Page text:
He was a baseball hero. After his return, as an athlete he received special privileges. He lived in a dormitory especially set aside for baseball players. Notwithstanding he was the only United States citizen on the team to the knowledge of some of his teammates, he was, in April, 1942, after the war had been some months in progress, elected Captain of the Keyo University baseball team. This is a highly significant circumstance. It is also of importance that he had never been mistreated or molested up to this time. He was, it is true, required to obtain travel requests to go outside metropolitan Tokyo, but there was no difficulty involved and he was never refused such a permit.
His story of how he came to apply for Japanese nationality is here epitomized. In May or June, 1942, he was visited by two armed military police and his room was searched before he met them. As stated in the brief of appellant:
"He was asked why he was expatriated, his reply was that he intended to go back to Hawaii after he graduated. He was called a `traitor' and `crazy'. He was threatened internment but he told them that he preferred not to be interned because he knew what will happen to a Nisei who is interned. He then knew that `I (he) would be killed' if interned. He was told to reacquire his citizenship or else `they will have to stop my food ration and there will be plenty of trouble for me'."
His food was at that time furnished by the dormitory cook, and he had a ration card as an ordinary Japanese student.
"He did not do anything for about a week or ten days when the same two `Kempei-tai' members appeared and asked him if he had gone through the procedure of reacquiring his Japanese nationality. He replied `no' and they were `furious' and told him to be prepared for the worst. He did thereafter go ahead with the procedure.
"Prior to the two visits by the `Kempei-tai', appellant had heard of Niseis being jailed and beaten by the `Kempei-tai' and foreigners were shot to death by them and reported as suicides.
"Appellant did not serve in any of Japan's armed services. Neither did he vote at all in Japan."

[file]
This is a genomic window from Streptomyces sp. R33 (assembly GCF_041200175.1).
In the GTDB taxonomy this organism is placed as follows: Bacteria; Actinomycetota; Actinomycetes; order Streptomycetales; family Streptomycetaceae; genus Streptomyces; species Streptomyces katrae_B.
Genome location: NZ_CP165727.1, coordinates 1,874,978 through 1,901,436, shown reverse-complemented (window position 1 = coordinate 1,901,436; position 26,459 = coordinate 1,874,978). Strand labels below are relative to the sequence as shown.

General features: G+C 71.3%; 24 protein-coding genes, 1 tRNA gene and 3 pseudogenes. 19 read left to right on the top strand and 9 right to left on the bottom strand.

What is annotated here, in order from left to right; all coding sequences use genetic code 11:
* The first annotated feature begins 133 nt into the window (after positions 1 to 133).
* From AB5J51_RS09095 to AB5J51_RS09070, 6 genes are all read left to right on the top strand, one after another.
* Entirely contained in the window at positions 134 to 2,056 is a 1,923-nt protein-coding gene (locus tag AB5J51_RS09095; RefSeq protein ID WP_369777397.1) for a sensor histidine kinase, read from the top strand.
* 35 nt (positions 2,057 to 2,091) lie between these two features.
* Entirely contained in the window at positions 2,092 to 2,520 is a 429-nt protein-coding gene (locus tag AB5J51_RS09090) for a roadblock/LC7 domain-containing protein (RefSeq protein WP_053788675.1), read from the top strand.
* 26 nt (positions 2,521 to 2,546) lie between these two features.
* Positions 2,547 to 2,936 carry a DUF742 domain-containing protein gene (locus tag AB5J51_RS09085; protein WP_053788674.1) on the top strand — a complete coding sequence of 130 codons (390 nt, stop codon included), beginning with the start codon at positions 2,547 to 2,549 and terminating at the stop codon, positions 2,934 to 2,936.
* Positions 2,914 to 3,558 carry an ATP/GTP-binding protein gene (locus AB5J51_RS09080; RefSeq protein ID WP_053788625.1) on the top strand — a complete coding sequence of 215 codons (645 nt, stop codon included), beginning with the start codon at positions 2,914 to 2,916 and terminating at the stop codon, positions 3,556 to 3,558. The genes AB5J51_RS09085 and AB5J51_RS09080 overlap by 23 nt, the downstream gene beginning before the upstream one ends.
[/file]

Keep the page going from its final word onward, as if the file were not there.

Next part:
There was an affidavit which has generally been introduced by plaintiffs in these naturalization cases. Here the government offered it in evidence. It deals in general with the treatment and conditions of the Nisei in Japan during the war. The allegations are summarized here:
"The Nisei in Japan were divided into two groups, students and others. There was no distinction made between Nisei who did or did not have dual nationality. American background was the ground for suspicion.
"A Nisei who enters his name on the family register becomes a Japanese citizen. Some Nisei know they would thereby acquire Japanese nationality. A Nisei who conducted himself in a fairly careful manner could carry on in Japan during the war without harm coming to him. Sympathetic and understanding Government officials were generous in protecting and providing help for these Nisei."
Appellant seems to find comfort in the fact that this affidavit was introduced by the United States. Since the acts and intention of Iwamoto were cardinal, we find it generally immaterial.
If it were necessary, the act of making formal application to a government agency with the deliberate view of reacquisition of Japanese citizenship could be readily distinguished from voting in an election, marrying a foreigner or being drafted into a military organization.
The trial court found that the testimony of Iwamoto "concerning his reasons for reacquiring Japanese nationality is not worthy of belief."
This court finds there was evidence in the record which was sufficient to support the finding of fact that the reacquisition of Japanese nationality was voluntary. This evidence was clear and convincing. The only testimony upon which he could rely to establish that he acted under coercion was his own. We agree that the trial court was not bound to accept his testimony as the truth. Since the findings of fact are not therefore "clearly erroneous," the judgment of the District Court must be sustained.
Section 503, Nationality Act of 1940, 54 Stat. 1171, 8 U.S.C.A. § 903 (1942), now 8 U.S.C.A. § 1503; section 405 of Immigration and Nationality Act of 1952, 66 Stat. 280, 8 U.S.C.A. § 1101 note
Rule 52(a), Federal Rules of Civil Procedure, 28 U.S.C.A
The ruling of the trial court did not depend upon the onus of burden of proof. The findings were based upon the evidence as a whole and the credibility which the trial judge accorded Iwamoto. Neither the holding of the trial court nor our opinion is in conflict with the decisions of this Circuit in Fukomoto v. Dulles, 9 Cir., 216 F.2d 553, or those of other Circuits in Stipa v. Dulles, 3 Cir., 233 F.2d 551, or Monaco v. Dulles, 2 Cir., 210 F.2d 760